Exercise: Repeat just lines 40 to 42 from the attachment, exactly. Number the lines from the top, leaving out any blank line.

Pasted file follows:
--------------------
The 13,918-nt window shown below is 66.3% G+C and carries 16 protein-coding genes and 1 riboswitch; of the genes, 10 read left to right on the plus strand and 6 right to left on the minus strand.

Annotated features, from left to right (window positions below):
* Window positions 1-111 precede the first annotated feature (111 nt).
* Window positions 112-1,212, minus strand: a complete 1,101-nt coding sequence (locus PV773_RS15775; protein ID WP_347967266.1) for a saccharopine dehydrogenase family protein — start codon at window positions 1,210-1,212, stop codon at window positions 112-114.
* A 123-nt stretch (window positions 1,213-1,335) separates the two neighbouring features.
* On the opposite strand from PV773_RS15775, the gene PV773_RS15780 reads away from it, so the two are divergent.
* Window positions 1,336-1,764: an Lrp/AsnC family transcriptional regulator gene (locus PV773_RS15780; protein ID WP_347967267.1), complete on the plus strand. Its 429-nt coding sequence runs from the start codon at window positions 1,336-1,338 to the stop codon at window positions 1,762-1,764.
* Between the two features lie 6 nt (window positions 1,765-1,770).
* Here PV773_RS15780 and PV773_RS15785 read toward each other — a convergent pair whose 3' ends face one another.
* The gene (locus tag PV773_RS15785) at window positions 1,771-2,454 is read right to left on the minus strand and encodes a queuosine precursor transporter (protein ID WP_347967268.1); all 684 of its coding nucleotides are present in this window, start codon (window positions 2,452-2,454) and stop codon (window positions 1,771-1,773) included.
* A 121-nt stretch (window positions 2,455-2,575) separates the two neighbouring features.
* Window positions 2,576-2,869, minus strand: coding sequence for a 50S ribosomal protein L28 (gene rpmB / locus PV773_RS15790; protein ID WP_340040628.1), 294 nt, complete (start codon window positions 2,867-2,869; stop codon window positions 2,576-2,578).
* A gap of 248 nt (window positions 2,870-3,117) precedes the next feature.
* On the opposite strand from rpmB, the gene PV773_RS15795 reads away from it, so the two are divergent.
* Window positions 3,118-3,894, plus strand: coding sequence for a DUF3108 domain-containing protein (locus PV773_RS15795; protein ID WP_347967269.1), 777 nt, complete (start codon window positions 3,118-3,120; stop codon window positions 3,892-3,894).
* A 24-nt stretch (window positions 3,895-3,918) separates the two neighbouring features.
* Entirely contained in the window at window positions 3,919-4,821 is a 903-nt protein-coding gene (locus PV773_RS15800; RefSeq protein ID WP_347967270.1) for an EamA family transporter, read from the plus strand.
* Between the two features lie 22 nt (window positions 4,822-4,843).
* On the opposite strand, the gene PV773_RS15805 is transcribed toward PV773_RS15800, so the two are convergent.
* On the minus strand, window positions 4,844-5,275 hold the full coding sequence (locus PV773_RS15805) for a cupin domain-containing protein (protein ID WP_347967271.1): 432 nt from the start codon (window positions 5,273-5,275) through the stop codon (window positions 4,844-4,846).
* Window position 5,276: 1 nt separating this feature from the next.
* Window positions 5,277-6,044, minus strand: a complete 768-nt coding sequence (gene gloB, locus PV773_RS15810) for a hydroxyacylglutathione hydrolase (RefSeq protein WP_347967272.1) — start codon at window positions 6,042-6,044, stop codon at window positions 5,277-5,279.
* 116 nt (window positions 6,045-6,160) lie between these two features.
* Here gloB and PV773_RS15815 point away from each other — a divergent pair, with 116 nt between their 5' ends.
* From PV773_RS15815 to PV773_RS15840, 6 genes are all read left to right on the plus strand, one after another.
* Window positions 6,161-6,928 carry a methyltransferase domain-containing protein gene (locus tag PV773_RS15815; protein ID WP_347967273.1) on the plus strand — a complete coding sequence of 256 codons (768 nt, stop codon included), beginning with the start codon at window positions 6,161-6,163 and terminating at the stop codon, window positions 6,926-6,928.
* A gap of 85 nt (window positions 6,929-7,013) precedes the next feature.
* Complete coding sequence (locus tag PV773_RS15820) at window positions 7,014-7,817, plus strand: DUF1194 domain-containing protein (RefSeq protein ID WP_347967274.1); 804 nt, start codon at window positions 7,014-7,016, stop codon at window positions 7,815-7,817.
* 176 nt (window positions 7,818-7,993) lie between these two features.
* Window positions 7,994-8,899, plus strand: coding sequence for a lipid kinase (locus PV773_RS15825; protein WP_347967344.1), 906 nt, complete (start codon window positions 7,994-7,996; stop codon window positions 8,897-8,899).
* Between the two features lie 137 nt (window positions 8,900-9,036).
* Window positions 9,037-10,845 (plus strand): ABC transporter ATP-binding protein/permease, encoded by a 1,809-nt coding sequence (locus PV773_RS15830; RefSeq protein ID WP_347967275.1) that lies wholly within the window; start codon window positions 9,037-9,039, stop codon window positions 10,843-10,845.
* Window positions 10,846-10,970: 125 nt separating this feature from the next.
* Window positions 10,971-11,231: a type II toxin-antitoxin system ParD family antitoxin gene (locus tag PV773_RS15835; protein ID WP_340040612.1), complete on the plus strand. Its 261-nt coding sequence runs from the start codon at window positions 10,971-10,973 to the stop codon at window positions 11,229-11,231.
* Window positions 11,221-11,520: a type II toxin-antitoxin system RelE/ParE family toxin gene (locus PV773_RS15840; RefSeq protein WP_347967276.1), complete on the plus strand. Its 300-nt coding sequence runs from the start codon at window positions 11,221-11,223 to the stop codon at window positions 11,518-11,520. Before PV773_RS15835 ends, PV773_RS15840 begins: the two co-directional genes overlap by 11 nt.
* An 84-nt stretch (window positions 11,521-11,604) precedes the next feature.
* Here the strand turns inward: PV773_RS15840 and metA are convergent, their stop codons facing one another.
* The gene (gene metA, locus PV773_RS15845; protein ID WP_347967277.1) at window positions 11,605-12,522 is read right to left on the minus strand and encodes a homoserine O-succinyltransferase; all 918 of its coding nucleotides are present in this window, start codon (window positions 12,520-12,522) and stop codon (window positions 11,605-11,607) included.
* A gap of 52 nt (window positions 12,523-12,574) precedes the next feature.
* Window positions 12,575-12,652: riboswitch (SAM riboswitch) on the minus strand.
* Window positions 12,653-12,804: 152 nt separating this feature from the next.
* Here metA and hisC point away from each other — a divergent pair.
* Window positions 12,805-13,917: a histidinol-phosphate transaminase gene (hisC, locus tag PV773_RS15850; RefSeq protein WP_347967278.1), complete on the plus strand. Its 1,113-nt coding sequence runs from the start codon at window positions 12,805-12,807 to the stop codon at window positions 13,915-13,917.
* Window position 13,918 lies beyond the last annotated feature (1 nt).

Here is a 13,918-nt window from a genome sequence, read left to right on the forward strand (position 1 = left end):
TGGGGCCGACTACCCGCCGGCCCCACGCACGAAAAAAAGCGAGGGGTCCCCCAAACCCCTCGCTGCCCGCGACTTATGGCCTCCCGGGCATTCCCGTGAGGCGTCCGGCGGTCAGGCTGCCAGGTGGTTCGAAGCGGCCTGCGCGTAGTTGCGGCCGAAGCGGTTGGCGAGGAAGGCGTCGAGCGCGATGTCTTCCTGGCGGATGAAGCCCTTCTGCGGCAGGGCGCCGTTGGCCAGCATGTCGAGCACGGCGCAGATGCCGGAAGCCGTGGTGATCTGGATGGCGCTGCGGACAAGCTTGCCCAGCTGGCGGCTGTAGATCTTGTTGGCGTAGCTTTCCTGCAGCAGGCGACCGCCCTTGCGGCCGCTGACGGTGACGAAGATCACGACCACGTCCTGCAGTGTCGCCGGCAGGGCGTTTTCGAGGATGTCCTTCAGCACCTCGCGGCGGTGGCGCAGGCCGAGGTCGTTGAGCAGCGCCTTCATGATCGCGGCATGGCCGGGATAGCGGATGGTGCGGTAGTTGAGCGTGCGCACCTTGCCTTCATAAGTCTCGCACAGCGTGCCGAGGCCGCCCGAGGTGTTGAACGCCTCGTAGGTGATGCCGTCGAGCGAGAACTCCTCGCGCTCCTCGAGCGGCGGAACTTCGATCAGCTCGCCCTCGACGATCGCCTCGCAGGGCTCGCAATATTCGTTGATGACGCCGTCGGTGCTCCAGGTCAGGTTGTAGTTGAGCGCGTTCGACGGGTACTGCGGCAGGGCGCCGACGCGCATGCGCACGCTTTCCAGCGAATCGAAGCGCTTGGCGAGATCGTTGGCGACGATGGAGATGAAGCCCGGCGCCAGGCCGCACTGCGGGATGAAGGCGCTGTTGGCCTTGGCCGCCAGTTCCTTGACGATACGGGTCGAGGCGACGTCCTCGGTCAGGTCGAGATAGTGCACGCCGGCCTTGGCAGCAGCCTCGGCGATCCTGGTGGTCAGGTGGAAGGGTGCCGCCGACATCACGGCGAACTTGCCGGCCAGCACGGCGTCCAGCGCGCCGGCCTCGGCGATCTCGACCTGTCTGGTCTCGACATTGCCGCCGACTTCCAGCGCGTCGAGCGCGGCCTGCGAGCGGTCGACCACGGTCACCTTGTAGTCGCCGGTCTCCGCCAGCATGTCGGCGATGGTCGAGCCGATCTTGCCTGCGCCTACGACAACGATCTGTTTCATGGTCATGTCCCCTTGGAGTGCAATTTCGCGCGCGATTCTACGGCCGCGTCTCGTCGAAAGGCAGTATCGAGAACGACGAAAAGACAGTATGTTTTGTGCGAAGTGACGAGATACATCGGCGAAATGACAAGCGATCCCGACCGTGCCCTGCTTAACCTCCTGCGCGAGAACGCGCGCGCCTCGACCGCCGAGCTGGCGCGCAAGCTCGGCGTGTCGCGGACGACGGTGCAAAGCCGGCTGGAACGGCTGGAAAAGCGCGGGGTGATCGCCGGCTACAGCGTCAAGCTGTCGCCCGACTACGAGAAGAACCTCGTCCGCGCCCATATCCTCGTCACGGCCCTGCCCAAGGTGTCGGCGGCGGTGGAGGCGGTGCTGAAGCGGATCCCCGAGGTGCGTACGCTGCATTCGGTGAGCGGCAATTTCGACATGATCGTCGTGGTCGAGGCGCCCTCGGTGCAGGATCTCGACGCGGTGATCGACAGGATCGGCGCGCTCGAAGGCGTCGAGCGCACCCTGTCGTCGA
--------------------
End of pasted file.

* Window positions 12,575-12,652: riboswitch (SAM riboswitch) on the minus strand.
* Window positions 12,653-12,804: 152 nt separating this feature from the next.
* Here metA and hisC point away from each other — a divergent pair.